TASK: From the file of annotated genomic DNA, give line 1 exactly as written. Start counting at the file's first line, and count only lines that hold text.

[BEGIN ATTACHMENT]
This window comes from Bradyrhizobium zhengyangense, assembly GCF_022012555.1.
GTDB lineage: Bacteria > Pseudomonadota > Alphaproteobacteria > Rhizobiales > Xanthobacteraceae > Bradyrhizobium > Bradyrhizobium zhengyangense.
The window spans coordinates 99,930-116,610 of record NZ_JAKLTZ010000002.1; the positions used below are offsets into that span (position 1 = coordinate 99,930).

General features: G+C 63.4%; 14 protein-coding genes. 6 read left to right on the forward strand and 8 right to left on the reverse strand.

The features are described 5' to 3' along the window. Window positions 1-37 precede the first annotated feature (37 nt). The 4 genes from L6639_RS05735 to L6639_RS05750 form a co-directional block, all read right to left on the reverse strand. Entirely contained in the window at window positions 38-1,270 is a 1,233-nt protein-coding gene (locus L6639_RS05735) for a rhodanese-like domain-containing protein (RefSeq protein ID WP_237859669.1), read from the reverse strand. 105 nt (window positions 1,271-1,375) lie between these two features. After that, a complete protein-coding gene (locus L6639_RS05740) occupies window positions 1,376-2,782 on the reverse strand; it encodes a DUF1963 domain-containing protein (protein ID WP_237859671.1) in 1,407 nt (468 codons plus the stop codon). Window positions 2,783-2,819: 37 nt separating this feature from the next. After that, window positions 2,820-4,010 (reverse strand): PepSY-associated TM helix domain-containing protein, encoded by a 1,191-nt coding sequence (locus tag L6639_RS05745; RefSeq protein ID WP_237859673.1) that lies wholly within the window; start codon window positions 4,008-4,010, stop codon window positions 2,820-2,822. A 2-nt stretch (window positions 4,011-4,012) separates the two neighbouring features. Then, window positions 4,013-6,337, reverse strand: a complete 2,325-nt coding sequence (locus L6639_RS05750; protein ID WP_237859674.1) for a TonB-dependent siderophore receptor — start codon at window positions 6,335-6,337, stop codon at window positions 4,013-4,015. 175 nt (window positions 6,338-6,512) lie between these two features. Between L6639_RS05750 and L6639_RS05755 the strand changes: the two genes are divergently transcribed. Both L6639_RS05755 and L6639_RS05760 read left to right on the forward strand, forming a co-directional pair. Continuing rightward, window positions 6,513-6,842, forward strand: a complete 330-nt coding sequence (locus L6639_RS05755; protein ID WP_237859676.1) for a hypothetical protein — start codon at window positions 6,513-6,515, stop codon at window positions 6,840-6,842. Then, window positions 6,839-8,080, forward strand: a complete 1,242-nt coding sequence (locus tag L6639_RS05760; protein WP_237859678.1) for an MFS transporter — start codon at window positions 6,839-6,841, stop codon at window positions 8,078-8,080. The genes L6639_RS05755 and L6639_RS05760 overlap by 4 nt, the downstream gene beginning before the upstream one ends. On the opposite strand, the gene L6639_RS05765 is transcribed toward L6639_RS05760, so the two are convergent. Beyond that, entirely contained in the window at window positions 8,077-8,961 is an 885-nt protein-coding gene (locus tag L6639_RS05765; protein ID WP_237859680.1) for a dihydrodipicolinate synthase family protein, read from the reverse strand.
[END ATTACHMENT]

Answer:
This window comes from Bradyrhizobium zhengyangense, assembly GCF_022012555.1.